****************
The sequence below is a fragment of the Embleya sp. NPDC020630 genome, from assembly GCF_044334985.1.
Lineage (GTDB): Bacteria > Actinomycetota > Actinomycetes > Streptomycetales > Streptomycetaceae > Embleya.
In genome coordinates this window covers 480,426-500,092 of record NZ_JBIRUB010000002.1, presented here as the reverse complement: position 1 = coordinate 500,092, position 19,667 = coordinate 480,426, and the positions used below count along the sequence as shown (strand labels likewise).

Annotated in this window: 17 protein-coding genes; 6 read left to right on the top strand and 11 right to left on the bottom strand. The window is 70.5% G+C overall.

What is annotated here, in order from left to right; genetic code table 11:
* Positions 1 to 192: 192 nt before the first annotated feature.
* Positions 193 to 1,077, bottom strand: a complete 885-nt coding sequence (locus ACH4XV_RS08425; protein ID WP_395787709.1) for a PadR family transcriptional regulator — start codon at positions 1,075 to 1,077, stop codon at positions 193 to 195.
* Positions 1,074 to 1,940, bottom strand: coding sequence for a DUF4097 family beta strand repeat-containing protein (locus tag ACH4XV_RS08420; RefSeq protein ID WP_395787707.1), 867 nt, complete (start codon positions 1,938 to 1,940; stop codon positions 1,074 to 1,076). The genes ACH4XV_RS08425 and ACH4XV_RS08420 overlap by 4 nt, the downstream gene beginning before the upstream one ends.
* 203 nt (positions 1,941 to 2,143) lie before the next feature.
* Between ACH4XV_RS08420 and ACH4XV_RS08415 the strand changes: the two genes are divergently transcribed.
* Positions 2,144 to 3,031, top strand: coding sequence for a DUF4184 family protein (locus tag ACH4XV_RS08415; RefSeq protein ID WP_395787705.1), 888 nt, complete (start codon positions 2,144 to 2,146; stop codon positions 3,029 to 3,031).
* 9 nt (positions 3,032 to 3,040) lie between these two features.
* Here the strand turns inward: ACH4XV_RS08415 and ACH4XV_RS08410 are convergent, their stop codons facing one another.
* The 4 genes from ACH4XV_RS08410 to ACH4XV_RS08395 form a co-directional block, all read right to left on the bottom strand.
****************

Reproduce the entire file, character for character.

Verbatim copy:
The sequence below is a fragment of the Embleya sp. NPDC020630 genome, from assembly GCF_044334985.1.
Lineage (GTDB): Bacteria > Actinomycetota > Actinomycetes > Streptomycetales > Streptomycetaceae > Embleya.
In genome coordinates this window covers 480,426-500,092 of record NZ_JBIRUB010000002.1, presented here as the reverse complement: position 1 = coordinate 500,092, position 19,667 = coordinate 480,426, and the positions used below count along the sequence as shown (strand labels likewise).

Annotated in this window: 17 protein-coding genes; 6 read left to right on the top strand and 11 right to left on the bottom strand. The window is 70.5% G+C overall.

What is annotated here, in order from left to right; genetic code table 11:
* Positions 1 to 192: 192 nt before the first annotated feature.
* Positions 193 to 1,077, bottom strand: a complete 885-nt coding sequence (locus ACH4XV_RS08425; protein ID WP_395787709.1) for a PadR family transcriptional regulator — start codon at positions 1,075 to 1,077, stop codon at positions 193 to 195.
* Positions 1,074 to 1,940, bottom strand: coding sequence for a DUF4097 family beta strand repeat-containing protein (locus tag ACH4XV_RS08420; RefSeq protein ID WP_395787707.1), 867 nt, complete (start codon positions 1,938 to 1,940; stop codon positions 1,074 to 1,076). The genes ACH4XV_RS08425 and ACH4XV_RS08420 overlap by 4 nt, the downstream gene beginning before the upstream one ends.
* 203 nt (positions 1,941 to 2,143) lie before the next feature.
* Between ACH4XV_RS08420 and ACH4XV_RS08415 the strand changes: the two genes are divergently transcribed.
* Positions 2,144 to 3,031, top strand: coding sequence for a DUF4184 family protein (locus tag ACH4XV_RS08415; RefSeq protein ID WP_395787705.1), 888 nt, complete (start codon positions 2,144 to 2,146; stop codon positions 3,029 to 3,031).
* 9 nt (positions 3,032 to 3,040) lie between these two features.
* Here the strand turns inward: ACH4XV_RS08415 and ACH4XV_RS08410 are convergent, their stop codons facing one another.
* The 4 genes from ACH4XV_RS08410 to ACH4XV_RS08395 form a co-directional block, all read right to left on the bottom strand.